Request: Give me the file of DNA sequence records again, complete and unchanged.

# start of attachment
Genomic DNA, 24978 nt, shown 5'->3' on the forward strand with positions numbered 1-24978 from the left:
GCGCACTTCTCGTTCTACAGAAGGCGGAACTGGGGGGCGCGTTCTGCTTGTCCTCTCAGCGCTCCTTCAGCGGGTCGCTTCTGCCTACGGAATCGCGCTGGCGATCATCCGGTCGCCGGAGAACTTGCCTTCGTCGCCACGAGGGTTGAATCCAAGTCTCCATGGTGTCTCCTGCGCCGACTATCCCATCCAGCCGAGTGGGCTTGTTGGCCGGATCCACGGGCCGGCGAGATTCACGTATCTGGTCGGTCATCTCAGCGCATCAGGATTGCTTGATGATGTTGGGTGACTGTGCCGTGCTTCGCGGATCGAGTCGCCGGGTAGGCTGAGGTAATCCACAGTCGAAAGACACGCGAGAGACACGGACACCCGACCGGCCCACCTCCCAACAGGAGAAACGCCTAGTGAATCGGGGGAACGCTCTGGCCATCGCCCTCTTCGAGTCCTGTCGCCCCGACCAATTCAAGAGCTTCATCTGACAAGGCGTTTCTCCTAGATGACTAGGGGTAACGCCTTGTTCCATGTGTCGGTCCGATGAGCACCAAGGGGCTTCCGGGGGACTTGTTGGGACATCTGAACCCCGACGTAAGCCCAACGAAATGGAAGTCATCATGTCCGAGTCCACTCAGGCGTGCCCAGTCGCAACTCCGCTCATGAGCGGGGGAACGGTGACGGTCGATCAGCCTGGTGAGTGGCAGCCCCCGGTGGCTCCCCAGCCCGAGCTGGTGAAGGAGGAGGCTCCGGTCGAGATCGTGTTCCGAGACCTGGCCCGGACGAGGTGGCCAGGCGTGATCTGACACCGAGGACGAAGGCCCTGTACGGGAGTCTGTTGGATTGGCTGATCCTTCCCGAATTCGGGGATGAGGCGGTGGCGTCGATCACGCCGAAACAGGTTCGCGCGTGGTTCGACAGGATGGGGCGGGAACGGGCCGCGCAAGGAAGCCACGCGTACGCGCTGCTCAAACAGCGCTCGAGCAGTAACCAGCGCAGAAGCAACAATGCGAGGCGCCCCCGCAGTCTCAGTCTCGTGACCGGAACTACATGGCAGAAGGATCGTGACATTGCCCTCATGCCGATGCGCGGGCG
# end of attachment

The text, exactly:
Genomic DNA, 24978 nt, shown 5'->3' on the forward strand with positions numbered 1-24978 from the left:
GCGCACTTCTCGTTCTACAGAAGGCGGAACTGGGGGGCGCGTTCTGCTTGTCCTCTCAGCGCTCCTTCAGCGGGTCGCTTCTGCCTACGGAATCGCGCTGGCGATCATCCGGTCGCCGGAGAACTTGCCTTCGTCGCCACGAGGGTTGAATCCAAGTCTCCATGGTGTCTCCTGCGCCGACTATCCCATCCAGCCGAGTGGGCTTGTTGGCCGGATCCACGGGCCGGCGAGATTCACGTATCTGGTCGGTCATCTCAGCGCATCAGGATTGCTTGATGATGTTGGGTGACTGTGCCGTGCTTCGCGGATCGAGTCGCCGGGTAGGCTGAGGTAATCCACAGTCGAAAGACACGCGAGAGACACGGACACCCGACCGGCCCACCTCCCAACAGGAGAAACGCCTAGTGAATCGGGGGAACGCTCTGGCCATCGCCCTCTTCGAGTCCTGTCGCCCCGACCAATTCAAGAGCTTCATCTGACAAGGCGTTTCTCCTAGATGACTAGGGGTAACGCCTTGTTCCATGTGTCGGTCCGATGAGCACCAAGGGGCTTCCGGGGGACTTGTTGGGACATCTGAACCCCGACGTAAGCCCAACGAAATGGAAGTCATCATGTCCGAGTCCACTCAGGCGTGCCCAGTCGCAACTCCGCTCATGAGCGGGGGAACGGTGACGGTCGATCAGCCTGGTGAGTGGCAGCCCCCGGTGGCTCCCCAGCCCGAGCTGGTGAAGGAGGAGGCTCCGGTCGAGATCGTGTTCCGAGACCTGGCCCGGACGAGGTGGCCAGGCGTGATCTGACACCGAGGACGAAGGCCCTGTACGGGAGTCTGTTGGATTGGCTGATCCTTCCCGAATTCGGGGATGAGGCGGTGGCGTCGATCACGCCGAAACAGGTTCGCGCGTGGTTCGACAGGATGGGGCGGGAACGGGCCGCGCAAGGAAGCCACGCGTACGCGCTGCTCAAACAGCGCTCGAGCAGTAACCAGCGCAGAAGCAACAATGCGAGGCGCCCCCGCAGTCTCAGTCTCGTGACCGGAACTACATGGCAGAAGGATCGTGACATTGCCCTCATGCCGATGCGCGGGCG